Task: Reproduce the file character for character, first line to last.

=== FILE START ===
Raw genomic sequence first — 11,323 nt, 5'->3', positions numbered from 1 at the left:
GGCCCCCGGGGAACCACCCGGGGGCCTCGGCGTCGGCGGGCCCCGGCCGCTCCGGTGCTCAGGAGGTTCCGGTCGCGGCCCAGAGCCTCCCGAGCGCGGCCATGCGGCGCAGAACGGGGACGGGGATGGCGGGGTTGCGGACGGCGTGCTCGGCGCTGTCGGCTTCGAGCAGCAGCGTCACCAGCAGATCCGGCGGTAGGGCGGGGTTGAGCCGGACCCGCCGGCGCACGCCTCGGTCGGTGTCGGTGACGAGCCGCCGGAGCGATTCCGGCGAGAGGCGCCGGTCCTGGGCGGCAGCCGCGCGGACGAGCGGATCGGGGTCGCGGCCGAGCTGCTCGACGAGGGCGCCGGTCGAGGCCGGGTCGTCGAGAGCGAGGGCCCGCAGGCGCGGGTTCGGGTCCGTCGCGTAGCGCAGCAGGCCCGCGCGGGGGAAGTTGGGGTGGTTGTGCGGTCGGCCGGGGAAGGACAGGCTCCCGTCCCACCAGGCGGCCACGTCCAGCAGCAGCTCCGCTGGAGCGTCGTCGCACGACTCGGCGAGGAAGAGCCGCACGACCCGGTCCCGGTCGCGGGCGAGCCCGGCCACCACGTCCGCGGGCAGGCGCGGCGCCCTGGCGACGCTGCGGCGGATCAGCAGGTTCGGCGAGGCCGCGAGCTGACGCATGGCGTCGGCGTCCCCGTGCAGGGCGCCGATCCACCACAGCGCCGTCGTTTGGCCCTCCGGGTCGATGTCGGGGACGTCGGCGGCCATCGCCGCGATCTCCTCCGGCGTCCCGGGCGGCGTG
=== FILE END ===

Raw genomic sequence first — 11,323 nt, 5'->3', positions numbered from 1 at the left:
GGCCCCCGGGGAACCACCCGGGGGCCTCGGCGTCGGCGGGCCCCGGCCGCTCCGGTGCTCAGGAGGTTCCGGTCGCGGCCCAGAGCCTCCCGAGCGCGGCCATGCGGCGCAGAACGGGGACGGGGATGGCGGGGTTGCGGACGGCGTGCTCGGCGCTGTCGGCTTCGAGCAGCAGCGTCACCAGCAGATCCGGCGGTAGGGCGGGGTTGAGCCGGACCCGCCGGCGCACGCCTCGGTCGGTGTCGGTGACGAGCCGCCGGAGCGATTCCGGCGAGAGGCGCCGGTCCTGGGCGGCAGCCGCGCGGACGAGCGGATCGGGGTCGCGGCCGAGCTGCTCGACGAGGGCGCCGGTCGAGGCCGGGTCGTCGAGAGCGAGGGCCCGCAGGCGCGGGTTCGGGTCCGTCGCGTAGCGCAGCAGGCCCGCGCGGGGGAAGTTGGGGTGGTTGTGCGGTCGGCCGGGGAAGGACAGGCTCCCGTCCCACCAGGCGGCCACGTCCAGCAGCAGCTCCGCTGGAGCGTCGTCGCACGACTCGGCGAGGAAGAGCCGCACGACCCGGTCCCGGTCGCGGGCGAGCCCGGCCACCACGTCCGCGGGCAGGCGCGGCGCCCTGGCGACGCTGCGGCGGATCAGCAGGTTCGGCGAGGCCGCGAGCTGACGCATGGCGTCGGCGTCCCCGTGCAGGGCGCCGATCCACCACAGCGCCGTCGTTTGGCCCTCCGGGTCGATGTCGGGGACGTCGGCGGCCATCGCCGCGATCTCCTCCGGCGTCCCGGGCGGCGTG